Dave’s 4th Post

Author: afdave1 [ Mon Jun 25, 2007 11:04 am ]
Post subject:


Finally … I’ve been given a link which really explains dendrochronology very well. Thank you BWE. The above graphic is one of many that appear here …

http://www.ltrr.arizona.edu/skeletonplo … ssdate.htm

They even have nifty little Java applets that let you play around with plotting.

Very cool!

I would highly recommend going through the whole thing.

That’s the good news.



The entire [master] chronology is the work of one laboratory, the director of which [Ferguson] has refused to allow critical study of the raw data.

–Biochemist Herbert W. Sorenson, Ph.D (See below)

[AFDave wrote] Now, BWE … please …

I am not interested in later papers at the moment. I am INITIALLY interested understanding MASTER SEQUENCE BUILDING.

Ferguson seems to be a key player in this as basically the “foundation layer” for all that followed.

I should certainly like to see hi-res photos of the 17 samples he used to build that chronology pictured in my last post. [5]Have you seen these samples? [6]Any way to get hi-resolution photos of them? [7]Are the hi-res photos published in some paper somewhere that I can obtain? And how about my questions on the Comment Thread? [7]Can you explain Mean Sensitivity=0.33 and Serial Correlation=0.46? What does this mean?

Thanks. Over to you.


Answers to questions 5, 6, 7.
5.No. Why? I would use databases to check my own samples against because all that work has already been done. You can find important data here.

6.I don’t know. Why? Do you know an expert who needs to examine them? You could call the Laboratory of Tree ring Research at the University of Arizona and I’m sure they could help you out.
Main Office: 105 West Stadium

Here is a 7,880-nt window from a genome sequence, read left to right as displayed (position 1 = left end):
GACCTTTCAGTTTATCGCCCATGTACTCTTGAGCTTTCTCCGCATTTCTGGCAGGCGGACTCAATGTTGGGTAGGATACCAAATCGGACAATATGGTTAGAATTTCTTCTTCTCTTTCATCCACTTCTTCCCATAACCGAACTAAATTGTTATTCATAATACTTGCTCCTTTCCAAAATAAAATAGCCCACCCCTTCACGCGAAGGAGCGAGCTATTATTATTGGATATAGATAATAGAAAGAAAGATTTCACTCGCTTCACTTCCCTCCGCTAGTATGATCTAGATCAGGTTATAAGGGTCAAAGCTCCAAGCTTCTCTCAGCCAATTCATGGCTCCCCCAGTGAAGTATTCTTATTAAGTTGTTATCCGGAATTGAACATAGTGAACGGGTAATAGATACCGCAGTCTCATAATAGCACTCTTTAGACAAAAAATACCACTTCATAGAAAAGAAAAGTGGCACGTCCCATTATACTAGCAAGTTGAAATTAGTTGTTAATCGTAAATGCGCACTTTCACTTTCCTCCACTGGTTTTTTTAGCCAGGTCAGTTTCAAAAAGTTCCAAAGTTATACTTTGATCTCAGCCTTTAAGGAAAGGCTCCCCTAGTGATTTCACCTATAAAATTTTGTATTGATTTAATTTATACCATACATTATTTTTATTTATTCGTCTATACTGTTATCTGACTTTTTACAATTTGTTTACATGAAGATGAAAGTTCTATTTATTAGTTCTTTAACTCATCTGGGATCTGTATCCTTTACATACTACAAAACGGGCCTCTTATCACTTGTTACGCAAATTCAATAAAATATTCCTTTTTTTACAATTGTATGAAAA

Tucson, AZ 85721-0058 USA
phone: +1 520 621 1608
fax: +1 520 621 8229.

[Snip explanation about sensitivity]

Now why do I say this is the bad news? Well because BWE answers “NO” to Questions 5, 6 and 7, yet he trust the experts implicitly. Now I thought scientists were supposed to DIS-trust everything and question everything and try to prove everything wrong. That’s what numerous people here have told me anyway. So BWE … why have you not asked to see these samples? Why has not SOMEONE asked to see these samples? [It turns out they have … see below] Why are these samples not available for other scientists to examine? Isn’t that a little bit “close to the vest”? What are they hiding?

Creationist Walter Brown (PhD in Mech. Eng from MIT) was the one that alerted me to this little … *Ahem* … problem … in his footnotes …

“The entire chronology is the work of one laboratory, the director of which [C. W. Ferguson] has refused to allow critical study of the raw data.” For details, see Herbert C. Sorensen, “Bristlecone Pines and Tree-Ring Dating: A Critique,” Creation Research Society Quarterly, Vol. 13, June 1976, p. 5.

So … being the conscientious creationist that I am I pulled up my archives of CRSQ (yes, I subscribe to all the leading publications on both sides of the aisle) and Voila! Here’s the article referred to by Brown.

It is written by Herbert C. Sorensen, Ph.D., who is [was at that time] a biochemist and president of Columbia Laboratories in Corbett, Oregon. He is also a Research Fellow of the Geoscience Research Institute in Berrien Springs, Michigan.

I’m sure many of you will tune him out now that you know he’s from GRISDA, but nonetheless, I’ll tell you what he says anyway …

Herbert C. Sorensen, “Bristlecone Pines and Tree-Ring Dating: A Critique,” Creation Research Society Quarterly, Vol. 13, June 1976, p. 5.

Validity of cross matching signatures has been well established in specific applications. It has not been established in the bristlecone pine chronology. Major difficulties of the bristlecone pine chronology will be discussed in order of significance:

1. Cross matching is subjective and largely depends on visual inspection and comparison; with statistical analysis
after a cross match has been identified. The whole thing depends on the judgement of a highly skilled, trained but fallible investigator.

The magnitude of this problem can be assessed by considering the difficulty of matching a specimen with several hundred rings against a composite of several thousand rings. So great is the difficulty in finding cross matches that the wood is first radiocarbon dated to determine its approximate location in the chronology.5

I have these facts in writing from the original investigators who cite the bristlecone pines dates as being in excellent agreement with radiocarbon dates.6,7  Of course they